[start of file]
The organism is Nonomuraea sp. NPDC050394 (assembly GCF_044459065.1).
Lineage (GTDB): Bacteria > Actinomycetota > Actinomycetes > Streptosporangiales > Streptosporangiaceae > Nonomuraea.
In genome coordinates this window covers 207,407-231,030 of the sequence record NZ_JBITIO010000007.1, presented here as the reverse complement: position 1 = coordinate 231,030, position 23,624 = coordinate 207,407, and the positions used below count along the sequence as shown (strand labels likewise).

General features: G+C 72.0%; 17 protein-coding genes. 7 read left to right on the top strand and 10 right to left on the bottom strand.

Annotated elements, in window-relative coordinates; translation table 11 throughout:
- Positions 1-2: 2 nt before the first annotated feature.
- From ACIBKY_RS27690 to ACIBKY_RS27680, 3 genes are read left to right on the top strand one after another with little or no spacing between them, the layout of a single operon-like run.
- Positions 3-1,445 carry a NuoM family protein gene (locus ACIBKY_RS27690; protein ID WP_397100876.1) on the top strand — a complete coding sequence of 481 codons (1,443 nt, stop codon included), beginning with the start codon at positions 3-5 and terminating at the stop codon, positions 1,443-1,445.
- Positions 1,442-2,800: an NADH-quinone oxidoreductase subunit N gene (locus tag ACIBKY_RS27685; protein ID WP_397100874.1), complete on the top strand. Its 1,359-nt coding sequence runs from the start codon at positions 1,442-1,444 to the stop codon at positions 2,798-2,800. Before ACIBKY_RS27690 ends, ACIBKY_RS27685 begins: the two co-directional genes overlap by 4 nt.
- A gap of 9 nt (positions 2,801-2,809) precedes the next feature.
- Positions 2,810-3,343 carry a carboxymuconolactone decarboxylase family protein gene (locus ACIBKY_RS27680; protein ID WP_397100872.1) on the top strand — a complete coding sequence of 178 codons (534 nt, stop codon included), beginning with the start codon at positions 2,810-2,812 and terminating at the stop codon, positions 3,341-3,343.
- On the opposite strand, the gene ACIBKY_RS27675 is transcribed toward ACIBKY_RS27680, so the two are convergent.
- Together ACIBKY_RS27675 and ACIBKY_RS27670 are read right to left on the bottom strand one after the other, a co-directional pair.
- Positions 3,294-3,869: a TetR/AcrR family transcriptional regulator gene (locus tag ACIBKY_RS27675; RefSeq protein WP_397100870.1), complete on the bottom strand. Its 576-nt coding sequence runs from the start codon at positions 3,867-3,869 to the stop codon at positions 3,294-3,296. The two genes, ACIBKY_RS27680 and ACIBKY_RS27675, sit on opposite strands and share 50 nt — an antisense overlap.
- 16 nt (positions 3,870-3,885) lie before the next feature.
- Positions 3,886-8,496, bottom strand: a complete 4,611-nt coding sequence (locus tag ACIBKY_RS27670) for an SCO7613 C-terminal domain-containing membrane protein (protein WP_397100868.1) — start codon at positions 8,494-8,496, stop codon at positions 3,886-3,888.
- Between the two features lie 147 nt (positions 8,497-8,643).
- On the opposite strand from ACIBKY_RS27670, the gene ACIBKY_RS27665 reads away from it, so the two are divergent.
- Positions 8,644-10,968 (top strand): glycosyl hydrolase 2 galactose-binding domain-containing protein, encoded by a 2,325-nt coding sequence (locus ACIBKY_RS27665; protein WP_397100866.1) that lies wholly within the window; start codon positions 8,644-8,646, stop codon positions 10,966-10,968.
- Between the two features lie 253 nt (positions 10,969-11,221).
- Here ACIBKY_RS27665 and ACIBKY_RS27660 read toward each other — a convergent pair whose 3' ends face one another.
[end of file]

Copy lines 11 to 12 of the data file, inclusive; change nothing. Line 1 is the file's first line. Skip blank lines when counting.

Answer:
- Positions 2,810-3,343 carry a carboxymuconolactone decarboxylase family protein gene (locus ACIBKY_RS27680; protein ID WP_397100872.1) on the top strand — a complete coding sequence of 178 codons (534 nt, stop codon included), beginning with the start codon at positions 2,810-2,812 and terminating at the stop codon, positions 3,341-3,343.
- On the opposite strand, the gene ACIBKY_RS27675 is transcribed toward ACIBKY_RS27680, so the two are convergent.